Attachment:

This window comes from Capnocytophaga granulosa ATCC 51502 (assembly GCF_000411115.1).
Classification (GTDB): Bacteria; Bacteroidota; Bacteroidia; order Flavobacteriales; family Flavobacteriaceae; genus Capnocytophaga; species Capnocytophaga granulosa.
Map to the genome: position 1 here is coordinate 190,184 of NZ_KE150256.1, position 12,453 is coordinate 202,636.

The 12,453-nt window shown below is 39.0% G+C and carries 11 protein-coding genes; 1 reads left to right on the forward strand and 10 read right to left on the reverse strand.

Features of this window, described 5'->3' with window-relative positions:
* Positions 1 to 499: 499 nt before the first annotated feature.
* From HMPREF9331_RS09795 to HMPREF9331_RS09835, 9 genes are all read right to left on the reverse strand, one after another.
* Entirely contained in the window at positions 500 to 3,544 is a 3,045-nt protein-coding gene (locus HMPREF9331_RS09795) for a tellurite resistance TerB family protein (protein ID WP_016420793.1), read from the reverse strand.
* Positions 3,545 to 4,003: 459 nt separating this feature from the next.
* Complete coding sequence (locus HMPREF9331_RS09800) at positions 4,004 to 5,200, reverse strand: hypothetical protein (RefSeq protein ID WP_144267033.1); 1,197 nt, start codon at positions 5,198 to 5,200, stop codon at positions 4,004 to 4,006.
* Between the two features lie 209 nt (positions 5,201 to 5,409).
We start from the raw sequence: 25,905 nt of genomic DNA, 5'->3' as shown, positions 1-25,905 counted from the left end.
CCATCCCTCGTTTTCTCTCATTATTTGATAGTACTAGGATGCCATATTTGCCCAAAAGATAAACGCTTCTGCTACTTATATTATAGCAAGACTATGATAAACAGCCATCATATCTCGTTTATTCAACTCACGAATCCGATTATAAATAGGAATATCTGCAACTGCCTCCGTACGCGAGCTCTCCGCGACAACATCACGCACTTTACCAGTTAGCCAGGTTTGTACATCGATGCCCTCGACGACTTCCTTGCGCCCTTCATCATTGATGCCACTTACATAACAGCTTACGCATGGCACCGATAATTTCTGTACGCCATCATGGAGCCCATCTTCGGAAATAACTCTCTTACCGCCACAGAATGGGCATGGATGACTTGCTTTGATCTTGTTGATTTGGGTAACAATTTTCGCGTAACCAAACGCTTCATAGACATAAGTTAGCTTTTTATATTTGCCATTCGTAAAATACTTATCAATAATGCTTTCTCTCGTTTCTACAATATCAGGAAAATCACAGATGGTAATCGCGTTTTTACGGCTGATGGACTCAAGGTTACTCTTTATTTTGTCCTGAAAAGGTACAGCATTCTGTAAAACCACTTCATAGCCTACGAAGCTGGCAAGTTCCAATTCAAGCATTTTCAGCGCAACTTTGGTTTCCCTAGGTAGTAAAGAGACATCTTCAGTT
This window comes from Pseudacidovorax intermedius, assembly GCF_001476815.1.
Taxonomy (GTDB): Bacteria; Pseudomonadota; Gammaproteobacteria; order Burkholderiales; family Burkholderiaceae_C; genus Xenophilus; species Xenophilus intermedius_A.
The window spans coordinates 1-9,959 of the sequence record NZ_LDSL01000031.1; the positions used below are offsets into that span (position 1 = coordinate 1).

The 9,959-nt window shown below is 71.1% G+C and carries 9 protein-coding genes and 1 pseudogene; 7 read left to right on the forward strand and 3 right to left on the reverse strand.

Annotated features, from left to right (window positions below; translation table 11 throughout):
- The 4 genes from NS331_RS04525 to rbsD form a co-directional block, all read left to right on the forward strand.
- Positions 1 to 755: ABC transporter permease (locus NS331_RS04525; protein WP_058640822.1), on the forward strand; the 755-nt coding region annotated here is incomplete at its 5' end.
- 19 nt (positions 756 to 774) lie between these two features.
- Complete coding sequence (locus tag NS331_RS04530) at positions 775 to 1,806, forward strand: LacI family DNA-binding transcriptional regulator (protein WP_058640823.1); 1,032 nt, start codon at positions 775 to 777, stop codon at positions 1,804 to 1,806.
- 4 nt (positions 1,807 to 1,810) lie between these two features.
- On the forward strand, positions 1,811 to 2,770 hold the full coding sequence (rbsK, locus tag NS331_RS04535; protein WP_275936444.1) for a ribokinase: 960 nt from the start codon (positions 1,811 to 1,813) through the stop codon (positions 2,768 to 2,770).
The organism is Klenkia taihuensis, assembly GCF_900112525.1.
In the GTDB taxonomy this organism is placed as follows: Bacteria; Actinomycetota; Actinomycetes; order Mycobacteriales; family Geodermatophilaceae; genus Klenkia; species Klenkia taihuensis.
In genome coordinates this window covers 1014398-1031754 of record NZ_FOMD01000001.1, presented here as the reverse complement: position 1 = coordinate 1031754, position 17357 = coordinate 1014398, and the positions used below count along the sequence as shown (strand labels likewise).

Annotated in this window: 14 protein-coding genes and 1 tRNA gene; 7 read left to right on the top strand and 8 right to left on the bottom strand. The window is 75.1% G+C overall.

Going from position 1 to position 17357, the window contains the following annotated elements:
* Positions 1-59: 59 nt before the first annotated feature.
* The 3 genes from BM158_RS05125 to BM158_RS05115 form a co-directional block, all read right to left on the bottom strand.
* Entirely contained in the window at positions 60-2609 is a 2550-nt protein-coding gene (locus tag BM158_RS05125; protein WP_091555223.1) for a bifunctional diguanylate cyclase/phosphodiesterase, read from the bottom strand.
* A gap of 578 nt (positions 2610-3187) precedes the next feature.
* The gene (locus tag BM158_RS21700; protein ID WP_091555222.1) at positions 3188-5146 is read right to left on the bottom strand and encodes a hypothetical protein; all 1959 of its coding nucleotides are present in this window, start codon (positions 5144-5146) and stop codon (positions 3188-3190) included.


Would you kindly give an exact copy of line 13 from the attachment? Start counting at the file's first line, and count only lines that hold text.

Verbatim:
CCATCCCTCGTTTTCTCTCATTATTTGATAGTACTAGGATGCCATATTTGCCCAAAAGATAAACGCTTCTGCTACTTATATTATAGCAAGACTATGATAAACAGCCATCATATCTCGTTTATTCAACTCACGAATCCGATTATAAATAGGAATATCTGCAACTGCCTCCGTACGCGAGCTCTCCGCGACAACATCACGCACTTTACCAGTTAGCCAGGTTTGTACATCGATGCCCTCGACGACTTCCTTGCGCCCTTCATCATTGATGCCACTTACATAACAGCTTACGCATGGCACCGATAATTTCTGTACGCCATCATGGAGCCCATCTTCGGAAATAACTCTCTTACCGCCACAGAATGGGCATGGATGACTTGCTTTGATCTTGTTGATTTGGGTAACAATTTTCGCGTAACCAAACGCTTCATAGACATAAGTTAGCTTTTTATATTTGCCATTCGTAAAATACTTATCAATAATGCTTTCTCTCGTTTCTACAATATCAGGAAAATCACAGATGGTAATCGCGTTTTTACGGCTGATGGACTCAAGGTTACTCTTTATTTTGTCCTGAAAAGGTACAGCATTCTGTAAAACCACTTCATAGCCTACGAAGCTGGCAAGTTCCAATTCAAGCATTTTCAGCGCAACTTTGGTTTCCCTAGGTAGTAAAGAGACATCTTCAGTT